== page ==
But further opening of China's insolvent SOEs relies less on restructuring of shareholding reform and more on acquisitions and mergers by foreign players. Wang Zhile, head of a central government think-tank, said the release of the new rules is a natural and inevitable result of the country's WTO accession.

"One of the advantages that WTO membership brings us is the change of game rules, and this move would be the last but best choice for the restructuring of inefficient SOEs," Wang said.

A series of measures to relieve SOEs' burden

In the late 1990s, Premier Zhu Rongji vowed to turn around SOEs under a three-year timetable. Since then, the central government has adopted a series of important measures to relieve the burden of the 500 major SOEs.

A number of new measures, including the debt-to-equity swap, sale of smaller SOEs to private companies and the establishment of four large asset management companies, have been taken to reform SOEs.

The new regulations could signal the government's approval of the sale of State-held share in more than 1,000 public-listed companies - a move that is likely to spark fear in the market.

China's four large State-owned asset management companies - including Huarong, Great Wall, Orient and Cinda - are already allowed to sell part of the large pool of assets they gather from the four largest State-owned banks, which is considered a major step forward by the central government for the landmark release of new regulations.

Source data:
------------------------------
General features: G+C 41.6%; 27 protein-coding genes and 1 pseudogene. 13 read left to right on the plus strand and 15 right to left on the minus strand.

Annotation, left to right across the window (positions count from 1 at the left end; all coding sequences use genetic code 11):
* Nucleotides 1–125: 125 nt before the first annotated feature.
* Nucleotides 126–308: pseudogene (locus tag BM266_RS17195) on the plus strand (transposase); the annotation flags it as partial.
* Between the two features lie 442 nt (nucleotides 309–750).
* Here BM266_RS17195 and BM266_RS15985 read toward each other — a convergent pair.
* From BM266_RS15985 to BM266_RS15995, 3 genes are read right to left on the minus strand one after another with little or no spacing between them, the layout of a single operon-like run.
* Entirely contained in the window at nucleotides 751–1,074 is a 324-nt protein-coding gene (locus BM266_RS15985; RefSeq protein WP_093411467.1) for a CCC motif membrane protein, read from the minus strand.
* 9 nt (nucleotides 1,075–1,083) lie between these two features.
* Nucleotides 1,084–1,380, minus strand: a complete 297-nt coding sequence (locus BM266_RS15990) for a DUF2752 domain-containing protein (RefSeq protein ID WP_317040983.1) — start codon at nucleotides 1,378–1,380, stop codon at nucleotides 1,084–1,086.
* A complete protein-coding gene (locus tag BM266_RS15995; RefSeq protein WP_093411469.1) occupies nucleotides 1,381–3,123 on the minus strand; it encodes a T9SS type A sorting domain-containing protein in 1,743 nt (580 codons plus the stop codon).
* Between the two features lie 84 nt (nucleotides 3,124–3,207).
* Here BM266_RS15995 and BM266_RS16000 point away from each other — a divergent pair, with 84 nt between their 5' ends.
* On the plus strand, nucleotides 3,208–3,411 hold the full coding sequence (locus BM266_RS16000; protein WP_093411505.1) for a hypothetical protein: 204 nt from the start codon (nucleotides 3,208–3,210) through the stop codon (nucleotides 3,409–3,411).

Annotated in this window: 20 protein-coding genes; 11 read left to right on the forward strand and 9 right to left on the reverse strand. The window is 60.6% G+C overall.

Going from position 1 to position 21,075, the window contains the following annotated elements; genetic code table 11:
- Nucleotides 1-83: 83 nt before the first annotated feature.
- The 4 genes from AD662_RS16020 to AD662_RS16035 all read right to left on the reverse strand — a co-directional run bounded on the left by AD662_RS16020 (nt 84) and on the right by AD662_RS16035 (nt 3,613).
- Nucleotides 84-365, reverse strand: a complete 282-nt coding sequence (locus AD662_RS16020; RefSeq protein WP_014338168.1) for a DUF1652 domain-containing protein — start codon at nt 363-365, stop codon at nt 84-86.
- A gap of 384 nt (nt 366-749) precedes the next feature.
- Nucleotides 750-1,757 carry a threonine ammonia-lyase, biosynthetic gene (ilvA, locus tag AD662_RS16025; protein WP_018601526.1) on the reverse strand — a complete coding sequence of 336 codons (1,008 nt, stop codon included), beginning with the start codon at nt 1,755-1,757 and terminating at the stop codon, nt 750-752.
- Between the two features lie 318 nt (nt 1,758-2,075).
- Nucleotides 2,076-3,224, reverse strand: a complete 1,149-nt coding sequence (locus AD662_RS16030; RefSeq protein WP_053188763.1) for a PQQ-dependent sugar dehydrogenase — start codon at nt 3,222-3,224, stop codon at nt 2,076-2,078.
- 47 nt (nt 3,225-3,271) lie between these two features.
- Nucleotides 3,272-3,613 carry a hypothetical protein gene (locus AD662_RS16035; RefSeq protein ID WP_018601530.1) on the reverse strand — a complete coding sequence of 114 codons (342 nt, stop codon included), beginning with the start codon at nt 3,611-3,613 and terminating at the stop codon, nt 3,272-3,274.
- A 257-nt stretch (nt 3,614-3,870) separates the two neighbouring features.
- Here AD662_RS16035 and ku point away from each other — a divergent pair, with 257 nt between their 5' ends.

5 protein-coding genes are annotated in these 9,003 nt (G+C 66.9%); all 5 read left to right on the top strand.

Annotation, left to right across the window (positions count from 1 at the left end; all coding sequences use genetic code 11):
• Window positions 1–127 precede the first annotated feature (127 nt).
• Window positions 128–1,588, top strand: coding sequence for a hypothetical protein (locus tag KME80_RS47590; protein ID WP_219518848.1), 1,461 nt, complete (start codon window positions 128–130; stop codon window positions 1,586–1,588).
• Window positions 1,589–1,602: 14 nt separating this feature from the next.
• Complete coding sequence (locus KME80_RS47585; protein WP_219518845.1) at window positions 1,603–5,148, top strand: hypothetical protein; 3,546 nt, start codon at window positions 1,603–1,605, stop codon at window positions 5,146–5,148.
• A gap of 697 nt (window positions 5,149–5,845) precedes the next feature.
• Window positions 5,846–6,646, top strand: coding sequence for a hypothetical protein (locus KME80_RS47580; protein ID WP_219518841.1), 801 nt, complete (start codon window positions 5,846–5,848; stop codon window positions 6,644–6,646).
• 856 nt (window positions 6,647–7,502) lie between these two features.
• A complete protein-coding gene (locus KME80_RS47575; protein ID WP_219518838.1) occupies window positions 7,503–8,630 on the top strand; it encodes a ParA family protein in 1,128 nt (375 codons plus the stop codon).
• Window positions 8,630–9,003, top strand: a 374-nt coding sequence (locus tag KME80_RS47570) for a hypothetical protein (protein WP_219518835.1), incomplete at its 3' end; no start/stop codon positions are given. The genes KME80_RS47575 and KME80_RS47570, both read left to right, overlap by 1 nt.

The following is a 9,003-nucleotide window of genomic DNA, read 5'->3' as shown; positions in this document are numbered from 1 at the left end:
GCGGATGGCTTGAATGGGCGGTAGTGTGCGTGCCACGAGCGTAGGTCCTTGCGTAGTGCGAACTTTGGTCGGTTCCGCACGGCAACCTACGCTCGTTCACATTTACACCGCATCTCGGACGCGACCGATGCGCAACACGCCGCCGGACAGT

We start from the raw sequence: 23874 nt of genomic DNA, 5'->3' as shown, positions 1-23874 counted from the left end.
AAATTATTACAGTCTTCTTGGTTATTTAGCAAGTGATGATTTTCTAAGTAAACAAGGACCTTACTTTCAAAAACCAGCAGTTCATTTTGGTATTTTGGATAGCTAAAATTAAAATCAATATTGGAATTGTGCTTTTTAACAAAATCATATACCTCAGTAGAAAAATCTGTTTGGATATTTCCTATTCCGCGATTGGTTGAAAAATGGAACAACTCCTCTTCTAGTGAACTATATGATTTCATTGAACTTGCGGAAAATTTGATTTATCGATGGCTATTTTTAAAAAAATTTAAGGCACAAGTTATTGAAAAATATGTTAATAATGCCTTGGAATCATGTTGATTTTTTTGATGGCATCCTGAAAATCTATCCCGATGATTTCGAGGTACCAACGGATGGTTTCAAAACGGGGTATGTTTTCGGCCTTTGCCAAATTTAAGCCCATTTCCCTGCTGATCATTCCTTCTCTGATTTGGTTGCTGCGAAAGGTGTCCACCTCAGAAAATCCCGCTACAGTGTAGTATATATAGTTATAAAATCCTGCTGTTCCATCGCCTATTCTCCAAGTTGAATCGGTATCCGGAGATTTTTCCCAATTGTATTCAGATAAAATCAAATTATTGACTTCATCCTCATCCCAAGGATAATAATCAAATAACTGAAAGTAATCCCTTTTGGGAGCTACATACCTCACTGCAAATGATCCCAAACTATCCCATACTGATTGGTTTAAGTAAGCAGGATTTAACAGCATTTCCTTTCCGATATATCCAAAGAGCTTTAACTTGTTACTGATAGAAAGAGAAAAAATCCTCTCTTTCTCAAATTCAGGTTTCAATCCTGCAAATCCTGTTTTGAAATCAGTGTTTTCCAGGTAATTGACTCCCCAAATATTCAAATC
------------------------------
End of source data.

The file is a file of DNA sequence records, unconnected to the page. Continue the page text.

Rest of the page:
As China's financial sectors grow increasingly more open, analysts say more foreign investors are likely to prefer stake transfers over direct investment in order to maximize their investments. Peng Yan, a lawyer specializing in mergers and acquisitions, said the new regulation is just the beginning of major reform and said further clarifications and guidelines must accompany the new regulations for them to be effective.

Profit margins of the top 512 companies governed by SETC fell 18 per cent on a year-on-year basis to 66.8 billion yuan (US$8.05 billion) in the first four months of the year, according to the latest figures released by SETC last week.

It signals that the performances of the large SOEs, though they are making profits are still fragile in the wake of the stiffer competition in the market.

Among those mostly hurt are big names in a number of industries, such as petrochemical, machinery and transportations.

(People's Daily June 4, 2002)

China Drafts New Bankruptcy Law
Pilot General Counselor System to Go in SOEs
Transnationals' Deeper Involvement with China's SOE Reform Encouraged
China to Adopt New Measures on SOE Reform
SOEs Performs Much Better in 2001
Govement Focus to Shift From SOEs to All Enterprises
Non-State-Owned Enterprises Need to Enjoy 'National Treatment'
Premier Calls for Greater Efforts to Promote SOE Reform
New Guidelines Seek to Attract Overseas Capital
Zhu Rongji on Pilot Social Security Program
Print This Page | Email This Page
About Us SiteMap Feedback
Copyright © China Internet Information Center. All Rights Reserved
E-mail: webmaster@china.org.cn Tel: 86-10-68326688